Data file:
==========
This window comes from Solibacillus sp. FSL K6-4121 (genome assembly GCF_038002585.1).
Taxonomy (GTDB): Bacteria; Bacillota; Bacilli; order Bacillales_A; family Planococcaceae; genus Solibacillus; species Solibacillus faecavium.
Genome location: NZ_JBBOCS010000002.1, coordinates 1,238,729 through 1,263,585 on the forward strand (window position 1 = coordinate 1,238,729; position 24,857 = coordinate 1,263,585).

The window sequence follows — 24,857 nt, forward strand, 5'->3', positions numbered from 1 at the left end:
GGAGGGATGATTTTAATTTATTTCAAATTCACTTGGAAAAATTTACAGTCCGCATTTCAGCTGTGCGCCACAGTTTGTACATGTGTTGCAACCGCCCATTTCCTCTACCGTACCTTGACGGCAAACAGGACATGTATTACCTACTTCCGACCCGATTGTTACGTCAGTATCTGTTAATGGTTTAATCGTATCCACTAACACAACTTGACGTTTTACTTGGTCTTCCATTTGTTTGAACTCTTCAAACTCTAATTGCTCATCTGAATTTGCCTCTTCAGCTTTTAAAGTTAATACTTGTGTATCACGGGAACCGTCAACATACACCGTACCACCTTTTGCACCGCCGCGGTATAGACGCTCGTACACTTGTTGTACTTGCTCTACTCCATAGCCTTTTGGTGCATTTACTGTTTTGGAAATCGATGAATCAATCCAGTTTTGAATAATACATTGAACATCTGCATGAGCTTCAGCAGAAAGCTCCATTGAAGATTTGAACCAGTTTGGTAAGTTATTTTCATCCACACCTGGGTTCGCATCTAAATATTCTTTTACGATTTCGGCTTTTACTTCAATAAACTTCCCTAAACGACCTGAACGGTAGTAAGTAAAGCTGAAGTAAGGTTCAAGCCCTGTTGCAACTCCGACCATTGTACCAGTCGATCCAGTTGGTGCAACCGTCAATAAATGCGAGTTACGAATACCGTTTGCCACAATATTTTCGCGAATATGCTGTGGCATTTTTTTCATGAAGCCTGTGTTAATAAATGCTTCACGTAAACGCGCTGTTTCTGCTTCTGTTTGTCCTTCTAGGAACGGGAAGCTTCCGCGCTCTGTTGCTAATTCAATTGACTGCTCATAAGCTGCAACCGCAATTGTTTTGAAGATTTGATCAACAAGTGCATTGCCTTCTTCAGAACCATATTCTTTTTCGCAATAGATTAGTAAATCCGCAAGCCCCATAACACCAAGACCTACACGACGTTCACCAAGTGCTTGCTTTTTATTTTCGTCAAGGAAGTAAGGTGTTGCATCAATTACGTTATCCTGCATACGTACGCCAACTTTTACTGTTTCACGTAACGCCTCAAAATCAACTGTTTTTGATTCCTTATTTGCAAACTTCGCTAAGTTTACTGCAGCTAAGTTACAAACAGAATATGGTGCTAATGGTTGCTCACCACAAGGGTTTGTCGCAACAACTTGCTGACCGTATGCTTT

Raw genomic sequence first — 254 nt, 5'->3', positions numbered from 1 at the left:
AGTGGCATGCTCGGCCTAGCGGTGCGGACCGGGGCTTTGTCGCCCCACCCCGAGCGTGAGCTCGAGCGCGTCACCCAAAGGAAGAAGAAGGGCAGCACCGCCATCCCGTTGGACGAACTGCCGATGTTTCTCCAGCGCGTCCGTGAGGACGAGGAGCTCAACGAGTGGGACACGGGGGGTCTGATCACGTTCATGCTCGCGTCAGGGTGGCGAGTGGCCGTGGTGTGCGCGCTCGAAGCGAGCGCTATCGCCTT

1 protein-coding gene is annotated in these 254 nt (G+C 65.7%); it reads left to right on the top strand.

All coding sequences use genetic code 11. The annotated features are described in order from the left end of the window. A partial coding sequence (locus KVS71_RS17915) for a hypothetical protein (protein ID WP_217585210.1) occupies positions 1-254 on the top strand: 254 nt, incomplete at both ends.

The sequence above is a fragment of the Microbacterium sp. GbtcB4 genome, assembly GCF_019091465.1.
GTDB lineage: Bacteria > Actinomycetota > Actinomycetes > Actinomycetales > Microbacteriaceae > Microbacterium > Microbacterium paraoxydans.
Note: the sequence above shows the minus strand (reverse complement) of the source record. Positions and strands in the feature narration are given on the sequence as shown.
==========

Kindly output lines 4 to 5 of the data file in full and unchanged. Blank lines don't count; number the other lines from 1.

The window sequence follows — 24,857 nt, forward strand, 5'->3', positions numbered from 1 at the left end:
GGAGGGATGATTTTAATTTATTTCAAATTCACTTGGAAAAATTTACAGTCCGCATTTCAGCTGTGCGCCACAGTTTGTACATGTGTTGCAACCGCCCATTTCCTCTACCGTACCTTGACGGCAAACAGGACATGTATTACCTACTTCCGACCCGATTGTTACGTCAGTATCTGTTAATGGTTTAATCGTATCCACTAACACAACTTGACGTTTTACTTGGTCTTCCATTTGTTTGAACTCTTCAAACTCTAATTGCTCATCTGAATTTGCCTCTTCAGCTTTTAAAGTTAATACTTGTGTATCACGGGAACCGTCAACATACACCGTACCACCTTTTGCACCGCCGCGGTATAGACGCTCGTACACTTGTTGTACTTGCTCTACTCCATAGCCTTTTGGTGCATTTACTGTTTTGGAAATCGATGAATCAATCCAGTTTTGAATAATACATTGAACATCTGCATGAGCTTCAGCAGAAAGCTCCATTGAAGATTTGAACCAGTTTGGTAAGTTATTTTCATCCACACCTGGGTTCGCATCTAAATATTCTTTTACGATTTCGGCTTTTACTTCAATAAACTTCCCTAAACGACCTGAACGGTAGTAAGTAAAGCTGAAGTAAGGTTCAAGCCCTGTTGCAACTCCGACCATTGTACCAGTCGATCCAGTTGGTGCAACCGTCAATAAATGCGAGTTACGAATACCGTTTGCCACAATATTTTCGCGAATATGCTGTGGCATTTTTTTCATGAAGCCTGTGTTAATAAATGCTTCACGTAAACGCGCTGTTTCTGCTTCTGTTTGTCCTTCTAGGAACGGGAAGCTTCCGCGCTCTGTTGCTAATTCAATTGACTGCTCATAAGCTGCAACCGCAATTGTTTTGAAGATTTGATCAACAAGTGCATTGCCTTCTTCAGAACCATATTCTTTTTCGCAATAGATTAGTAAATCCGCAAGCCCCATAACACCAAGACCTACACGACGTTCACCAAGTGCTTGCTTTTTATTTTCGTCAAGGAAGTAAGGTGTTGCATCAATTACGTTATCCTGCATACGTACGCCAACTTTTACTGTTTCACGTAACGCCTCAAAATCAACTGTTTTTGATTCCTTATTTGCAAACTTCGCTAAGTTTACTGCAGCTAAGTTACAAACAGAATATGGTGCTAATGGTTGCTCACCACAAGGGTTTGTCGCAACAACTTGCTGACCGTATGCTTT